Want to set yourself off from the crowd looking for work after graduation? Internships offer students an opportunity for experiential learning that is increasingly valued in the marketplace - a way of helping students set themselves apart and providing opportunities to build job-related skills.
According to the National Association of Colleges and Employers' annual survey, work experience ranks second on the top ten list of personal characteristics employers are looking for in job candidates. The Economic Department, recognizing the importance of "real" world experiences, encourages students to explore the possibility of an internship. The internship will provide you with a chance to combine classroom learning with an apprenticeship in a field of interest - an opportunity to bridge the gap between academia and the working world. It will also help you begin to develop that network of contacts that will help when you graduate, and anyone interested in an internship should be sure to talk with the people at University Year for Action - Internship Program and the Economic Department Chair.
To be eligible for an internship sponsored by the Department, a student must have completed at least 45 graduation credits with a GPA of at least 2.5. You will want to meet with the Department Chair to discuss the possibilities no later than mid semester in the semester prior to the internship, although there are no limitations on making an appointment to discuss future possibilities. To receive academic credit through the Economics Department for the internship - a maximum of three credits - you will need a contract that specifies all of your responsibilities during the internship plus a satisfactory performance review from your internship supervisor. This three-credit internship generally involves working from 8-10 hours per week, and interns are generally not paid. If you are getting paid it’s a job and we tend not to give course credit. To receive credit you must sign up for either ECN351 (fall) or ECN352 (spring) "Assigned work." This can only be done through the override process. You should print out the Internship Description and Contract as well as the Internship Evaluation and and bring it to the Department Chair.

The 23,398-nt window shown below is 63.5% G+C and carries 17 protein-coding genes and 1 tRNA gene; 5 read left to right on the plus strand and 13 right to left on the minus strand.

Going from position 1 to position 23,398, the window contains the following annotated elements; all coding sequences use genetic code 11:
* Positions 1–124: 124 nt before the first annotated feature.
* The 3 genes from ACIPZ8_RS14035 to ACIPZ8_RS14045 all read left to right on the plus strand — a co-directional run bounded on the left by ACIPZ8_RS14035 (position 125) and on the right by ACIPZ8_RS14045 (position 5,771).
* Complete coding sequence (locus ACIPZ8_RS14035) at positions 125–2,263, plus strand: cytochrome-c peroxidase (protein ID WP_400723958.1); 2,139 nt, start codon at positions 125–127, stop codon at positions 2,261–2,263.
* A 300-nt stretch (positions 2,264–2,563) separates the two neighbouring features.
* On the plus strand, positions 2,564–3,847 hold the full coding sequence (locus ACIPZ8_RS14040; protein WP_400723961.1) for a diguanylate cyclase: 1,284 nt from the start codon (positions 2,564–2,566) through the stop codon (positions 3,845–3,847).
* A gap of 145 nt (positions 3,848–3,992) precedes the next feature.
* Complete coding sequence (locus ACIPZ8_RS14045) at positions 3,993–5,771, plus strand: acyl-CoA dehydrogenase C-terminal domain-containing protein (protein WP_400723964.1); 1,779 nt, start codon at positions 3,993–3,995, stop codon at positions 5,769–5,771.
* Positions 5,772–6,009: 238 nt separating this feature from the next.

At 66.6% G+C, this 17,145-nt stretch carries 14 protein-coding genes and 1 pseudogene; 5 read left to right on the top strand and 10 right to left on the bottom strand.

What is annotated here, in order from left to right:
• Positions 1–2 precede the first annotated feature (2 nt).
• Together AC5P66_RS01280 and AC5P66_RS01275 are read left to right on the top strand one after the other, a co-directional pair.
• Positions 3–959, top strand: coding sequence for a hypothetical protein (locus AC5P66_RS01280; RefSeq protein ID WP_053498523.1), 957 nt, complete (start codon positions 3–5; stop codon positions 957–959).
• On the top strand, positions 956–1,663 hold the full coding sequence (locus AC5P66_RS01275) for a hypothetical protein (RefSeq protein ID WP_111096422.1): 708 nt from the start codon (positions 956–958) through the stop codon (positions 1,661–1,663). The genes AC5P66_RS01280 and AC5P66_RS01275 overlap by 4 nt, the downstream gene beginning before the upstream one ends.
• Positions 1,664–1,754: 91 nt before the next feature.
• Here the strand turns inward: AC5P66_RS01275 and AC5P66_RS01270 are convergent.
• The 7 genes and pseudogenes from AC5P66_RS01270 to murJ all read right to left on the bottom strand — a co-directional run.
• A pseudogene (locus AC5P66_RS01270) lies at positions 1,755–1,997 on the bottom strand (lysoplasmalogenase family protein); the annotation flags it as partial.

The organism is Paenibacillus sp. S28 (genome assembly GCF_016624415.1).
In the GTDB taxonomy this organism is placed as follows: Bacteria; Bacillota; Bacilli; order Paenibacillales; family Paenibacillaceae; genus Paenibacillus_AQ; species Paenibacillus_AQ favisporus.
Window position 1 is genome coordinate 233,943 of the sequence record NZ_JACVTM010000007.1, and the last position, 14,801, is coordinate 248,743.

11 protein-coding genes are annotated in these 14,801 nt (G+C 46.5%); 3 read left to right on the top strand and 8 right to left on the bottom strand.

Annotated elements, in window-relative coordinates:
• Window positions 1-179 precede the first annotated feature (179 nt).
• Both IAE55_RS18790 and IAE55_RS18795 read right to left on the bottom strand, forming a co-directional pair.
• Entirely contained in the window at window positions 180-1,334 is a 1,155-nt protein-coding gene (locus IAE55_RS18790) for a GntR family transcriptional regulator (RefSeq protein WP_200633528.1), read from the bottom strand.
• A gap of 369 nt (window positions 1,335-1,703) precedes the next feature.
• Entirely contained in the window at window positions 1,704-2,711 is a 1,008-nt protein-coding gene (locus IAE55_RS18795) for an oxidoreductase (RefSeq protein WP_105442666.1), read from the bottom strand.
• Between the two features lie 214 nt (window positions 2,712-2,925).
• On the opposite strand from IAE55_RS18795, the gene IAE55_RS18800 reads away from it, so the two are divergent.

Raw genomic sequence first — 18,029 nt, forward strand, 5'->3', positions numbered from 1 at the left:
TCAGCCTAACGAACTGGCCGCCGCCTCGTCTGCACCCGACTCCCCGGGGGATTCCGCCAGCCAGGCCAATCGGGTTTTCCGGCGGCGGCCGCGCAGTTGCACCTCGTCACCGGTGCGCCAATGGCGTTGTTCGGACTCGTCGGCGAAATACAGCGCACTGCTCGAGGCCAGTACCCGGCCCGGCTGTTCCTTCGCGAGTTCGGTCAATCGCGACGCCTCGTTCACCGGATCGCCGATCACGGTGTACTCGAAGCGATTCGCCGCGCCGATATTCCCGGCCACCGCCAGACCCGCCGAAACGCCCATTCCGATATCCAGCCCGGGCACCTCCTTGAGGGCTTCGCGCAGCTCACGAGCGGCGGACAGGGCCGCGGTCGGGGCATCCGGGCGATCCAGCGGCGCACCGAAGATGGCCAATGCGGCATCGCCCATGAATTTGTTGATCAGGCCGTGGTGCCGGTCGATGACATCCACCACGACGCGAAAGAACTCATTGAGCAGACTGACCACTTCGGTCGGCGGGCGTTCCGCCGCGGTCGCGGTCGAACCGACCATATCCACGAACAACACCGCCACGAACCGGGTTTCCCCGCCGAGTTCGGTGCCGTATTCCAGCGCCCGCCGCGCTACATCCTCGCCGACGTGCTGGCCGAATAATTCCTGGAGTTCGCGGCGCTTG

Some recent and current internships include: Rep. Patrick Kennedy’s office, Sen. Jack Reed’s office, JSA Research, Prudential Insurance, RI General Assembly Policy Research office, Paine Webber, Solomon Smith Barney, Richard C. Young & Co., Pershing Trading Company, American Federation of Teachers (Wash.), Prebon Yamane USA (New York international banking), UBS Warburg, and the RI Economic Policy Council.
It is possible, however, to receive more than 3 credit for an internship. Full time internships (15 credits) are available through the Office of Internships & Experiential Education, and if you are interested in one you will need to set up a meeting with both someone in the Office of Internships & Experiential Education as well as the Department's Director of Internships because you will need a Department sponsor for the internship. This is option offers some great possibilities for students who want to work off-campus for a semester, which is what will be required for many of the internship programs sponsored by large corporations or non profit organizations.
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